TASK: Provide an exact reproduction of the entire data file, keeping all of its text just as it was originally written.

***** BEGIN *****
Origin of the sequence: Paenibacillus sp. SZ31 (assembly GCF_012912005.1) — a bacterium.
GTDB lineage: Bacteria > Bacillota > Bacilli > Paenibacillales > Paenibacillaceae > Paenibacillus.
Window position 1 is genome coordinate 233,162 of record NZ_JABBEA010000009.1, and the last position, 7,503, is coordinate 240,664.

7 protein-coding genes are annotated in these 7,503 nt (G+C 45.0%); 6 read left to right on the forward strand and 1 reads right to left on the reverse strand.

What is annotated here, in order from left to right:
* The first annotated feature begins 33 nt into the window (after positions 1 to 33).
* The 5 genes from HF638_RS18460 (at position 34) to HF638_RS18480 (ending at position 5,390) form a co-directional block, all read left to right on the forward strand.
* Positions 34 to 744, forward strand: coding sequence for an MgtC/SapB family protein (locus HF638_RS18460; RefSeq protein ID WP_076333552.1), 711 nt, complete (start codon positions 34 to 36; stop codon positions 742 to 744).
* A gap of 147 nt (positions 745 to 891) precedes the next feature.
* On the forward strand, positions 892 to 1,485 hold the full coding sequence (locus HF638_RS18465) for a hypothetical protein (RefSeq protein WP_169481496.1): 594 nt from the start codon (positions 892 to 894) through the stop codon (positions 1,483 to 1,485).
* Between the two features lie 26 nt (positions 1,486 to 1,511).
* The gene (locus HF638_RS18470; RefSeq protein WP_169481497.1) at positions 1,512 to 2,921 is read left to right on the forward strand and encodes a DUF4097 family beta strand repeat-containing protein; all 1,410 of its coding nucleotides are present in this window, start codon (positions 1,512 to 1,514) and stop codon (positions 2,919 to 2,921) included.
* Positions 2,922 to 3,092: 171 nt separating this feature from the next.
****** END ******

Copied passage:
Origin of the sequence: Paenibacillus sp. SZ31 (assembly GCF_012912005.1) — a bacterium.
GTDB lineage: Bacteria > Bacillota > Bacilli > Paenibacillales > Paenibacillaceae > Paenibacillus.
Window position 1 is genome coordinate 233,162 of record NZ_JABBEA010000009.1, and the last position, 7,503, is coordinate 240,664.

7 protein-coding genes are annotated in these 7,503 nt (G+C 45.0%); 6 read left to right on the forward strand and 1 reads right to left on the reverse strand.

What is annotated here, in order from left to right:
* The first annotated feature begins 33 nt into the window (after positions 1 to 33).
* The 5 genes from HF638_RS18460 (at position 34) to HF638_RS18480 (ending at position 5,390) form a co-directional block, all read left to right on the forward strand.
* Positions 34 to 744, forward strand: coding sequence for an MgtC/SapB family protein (locus HF638_RS18460; RefSeq protein ID WP_076333552.1), 711 nt, complete (start codon positions 34 to 36; stop codon positions 742 to 744).
* A gap of 147 nt (positions 745 to 891) precedes the next feature.
* On the forward strand, positions 892 to 1,485 hold the full coding sequence (locus HF638_RS18465) for a hypothetical protein (RefSeq protein WP_169481496.1): 594 nt from the start codon (positions 892 to 894) through the stop codon (positions 1,483 to 1,485).
* Between the two features lie 26 nt (positions 1,486 to 1,511).
* The gene (locus HF638_RS18470; RefSeq protein WP_169481497.1) at positions 1,512 to 2,921 is read left to right on the forward strand and encodes a DUF4097 family beta strand repeat-containing protein; all 1,410 of its coding nucleotides are present in this window, start codon (positions 1,512 to 1,514) and stop codon (positions 2,919 to 2,921) included.
* Positions 2,922 to 3,092: 171 nt separating this feature from the next.